During today’s Deutsche Bank 2017 Media & Telecom Conference in Palm Beach, Florida, 21st Century Fox Chief Financial Officer John Nallen had the opportunity to touch on a wide range of topics. In his conversation with Deutsche Bank analyst Bryan Kraft, John talked about how new bundles will spark innovation, stacking rights, the strength of NFL programming, the benefits of the proposed combination of 21CF and Sky, and more.
On 21CF’s five core brands: “[What] we did many years ago [was get] out of this small-brand business. We used to be in channels that, in this day and age really, just don’t matter to consumers… We got into a business domestically, at least, where there are five brands that we go to market with: Big FOX, FOX Sports, FOX News, Nat Geo and FX. It’s a simple proposition with a lot of investment behind it. It supports our pricing when we’re in with a bundle of products that are that strong.”
On the positive outlook for subscription volume: “I think for the first time in any of these meetings I can say I’m incredibly optimistic because, if you think about, there are nine big-cap companies that are chasing the paid TV market now. Between Sony, DISH, AT&T, Amazon, Google, the four big media companies, including ourselves, behind Hulu – that’s a lot of capital that’s being pointed to an industry that people were concerned about where growth was coming from.”
On how the emergence of new bundles will spark innovation: “The VMVPDs are going to spark each other, and it’s going to iterate back to the traditional cable and satellite because they’re going to have to react; they’re going to have to provide a product that’s responsive from a competitive standpoint to what the VMVPDs are now offering in the market.”
On stacking rights: “We’re very far along because we own so much of the programming on the FOX network and on FX. So, we really don’t have to go to anyone to go seek the right to provide full-season stacking because we have those rights. Nearly 80 percent of the programming on the FOX network is from our studio; 100 percent of FX is from our studio. And that volume at FOX will do nothing but increase, because right now as we look at pilots, 9 of the 10 pilots that FOX is looking at are from our studio… From a full-season stacking standpoint…we’re in a good position because we have such a big programming studio. This concept that [FX Networks and FX Productions CEO] John Landgraf coined of peak TV – we are the beneficiary on the studio side because we’re producing so much television.”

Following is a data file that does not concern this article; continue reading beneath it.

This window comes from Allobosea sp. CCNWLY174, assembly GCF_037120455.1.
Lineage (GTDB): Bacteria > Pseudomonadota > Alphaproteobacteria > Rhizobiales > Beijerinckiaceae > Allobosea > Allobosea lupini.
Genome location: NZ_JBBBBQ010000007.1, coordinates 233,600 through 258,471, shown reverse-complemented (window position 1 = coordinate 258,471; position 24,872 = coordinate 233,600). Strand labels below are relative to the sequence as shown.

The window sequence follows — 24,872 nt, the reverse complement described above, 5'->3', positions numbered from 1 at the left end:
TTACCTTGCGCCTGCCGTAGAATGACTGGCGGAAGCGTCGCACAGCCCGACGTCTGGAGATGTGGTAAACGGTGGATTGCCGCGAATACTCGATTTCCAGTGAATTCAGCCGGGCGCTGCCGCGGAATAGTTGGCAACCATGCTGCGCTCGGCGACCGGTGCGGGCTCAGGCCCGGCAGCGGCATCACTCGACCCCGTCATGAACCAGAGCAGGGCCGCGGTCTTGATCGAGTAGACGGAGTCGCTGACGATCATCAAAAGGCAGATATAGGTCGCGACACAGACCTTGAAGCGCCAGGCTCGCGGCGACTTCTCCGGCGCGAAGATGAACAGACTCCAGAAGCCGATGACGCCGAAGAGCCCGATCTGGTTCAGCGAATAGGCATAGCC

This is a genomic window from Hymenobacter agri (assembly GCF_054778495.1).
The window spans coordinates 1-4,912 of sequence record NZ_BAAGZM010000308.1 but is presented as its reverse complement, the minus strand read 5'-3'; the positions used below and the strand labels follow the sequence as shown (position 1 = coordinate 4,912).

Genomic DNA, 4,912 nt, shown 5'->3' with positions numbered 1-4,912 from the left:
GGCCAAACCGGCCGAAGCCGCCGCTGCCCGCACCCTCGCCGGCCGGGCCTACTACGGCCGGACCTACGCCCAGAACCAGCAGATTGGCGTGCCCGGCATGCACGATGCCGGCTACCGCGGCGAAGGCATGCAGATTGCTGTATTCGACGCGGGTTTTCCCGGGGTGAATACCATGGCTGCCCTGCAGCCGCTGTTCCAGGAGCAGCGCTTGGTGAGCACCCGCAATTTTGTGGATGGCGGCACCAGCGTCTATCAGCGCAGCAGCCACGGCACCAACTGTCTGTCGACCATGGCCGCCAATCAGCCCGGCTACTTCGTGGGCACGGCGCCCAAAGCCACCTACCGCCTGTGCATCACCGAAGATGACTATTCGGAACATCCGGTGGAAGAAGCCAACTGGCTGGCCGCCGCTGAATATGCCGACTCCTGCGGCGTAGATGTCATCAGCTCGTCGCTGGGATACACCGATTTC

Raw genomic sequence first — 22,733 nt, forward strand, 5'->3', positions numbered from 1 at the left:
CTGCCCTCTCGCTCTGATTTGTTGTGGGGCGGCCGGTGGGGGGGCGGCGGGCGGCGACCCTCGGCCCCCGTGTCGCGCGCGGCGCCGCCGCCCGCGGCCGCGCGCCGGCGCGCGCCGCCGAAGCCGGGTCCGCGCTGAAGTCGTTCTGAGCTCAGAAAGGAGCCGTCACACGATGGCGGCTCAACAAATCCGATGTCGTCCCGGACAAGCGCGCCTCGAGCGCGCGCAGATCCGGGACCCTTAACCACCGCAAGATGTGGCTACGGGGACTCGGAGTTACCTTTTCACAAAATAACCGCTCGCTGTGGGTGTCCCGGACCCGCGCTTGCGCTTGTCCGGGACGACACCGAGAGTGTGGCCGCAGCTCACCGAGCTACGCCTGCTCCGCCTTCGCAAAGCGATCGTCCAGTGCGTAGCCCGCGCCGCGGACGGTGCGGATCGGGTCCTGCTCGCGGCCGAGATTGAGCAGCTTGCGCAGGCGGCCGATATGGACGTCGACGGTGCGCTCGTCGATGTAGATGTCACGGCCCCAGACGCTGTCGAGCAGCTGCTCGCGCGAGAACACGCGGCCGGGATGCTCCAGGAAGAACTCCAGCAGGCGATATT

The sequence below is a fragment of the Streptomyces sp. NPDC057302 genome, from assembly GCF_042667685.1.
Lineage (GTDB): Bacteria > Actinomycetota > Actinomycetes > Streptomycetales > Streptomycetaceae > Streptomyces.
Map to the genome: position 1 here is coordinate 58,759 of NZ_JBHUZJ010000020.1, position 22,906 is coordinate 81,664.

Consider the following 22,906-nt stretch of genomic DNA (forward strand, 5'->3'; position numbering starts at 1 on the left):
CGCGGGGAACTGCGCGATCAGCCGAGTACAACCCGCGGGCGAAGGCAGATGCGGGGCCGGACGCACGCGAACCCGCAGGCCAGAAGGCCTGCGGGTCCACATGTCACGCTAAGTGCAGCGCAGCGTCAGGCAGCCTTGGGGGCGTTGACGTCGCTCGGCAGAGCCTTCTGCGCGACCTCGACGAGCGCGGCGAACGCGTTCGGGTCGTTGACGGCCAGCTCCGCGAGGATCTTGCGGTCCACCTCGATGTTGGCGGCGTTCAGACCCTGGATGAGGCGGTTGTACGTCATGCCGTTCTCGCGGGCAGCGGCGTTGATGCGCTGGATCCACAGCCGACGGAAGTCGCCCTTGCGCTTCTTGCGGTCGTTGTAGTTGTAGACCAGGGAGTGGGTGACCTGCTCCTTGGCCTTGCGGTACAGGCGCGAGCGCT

On the increased investment in FX: “FX has really become the premium, basic cable brand. I don’t think there’s much argument…in the consumer’s mind that FX stands out as top programming, original programming. So, we increased the amount of original series on FX where we’ll probably have 16 this year. Most recently, we had ‘Feud,’ ‘Legion,’ ‘Taboo’; we’ve got ‘Fargo’ and ‘Archer’ coming up. It’s the home of ‘American Crime Story,’ ‘American Horror Story’ – all of that programming is so attached to FX and the FX suite that investing in that made a lot of sense, because what it contributes to longer term is rises…in pricing for the FX network because it should command that kind of pricing. So, that was really about continuing to fortify what is really an elite network.”
On the increased investment in National Geographic: “We all agree that we had to reconnect the Nat Geo programming to the promise of the brand – adventure, exploration, science – and came out with some of the programming already: ‘The Story of God,’ ‘MARS,’ we have ‘Genius’ coming up shortly. But [we’re] getting behind Nat Geo because it’s really our only global brand. It’s everywhere… And there’s probably a little more investment to make. There’s three or four new series this year. We should be doing much more – we are planning to do much more with Nat Geo. It’s just a fabulous brand. It’s been underexploited and it’s really undervalued.”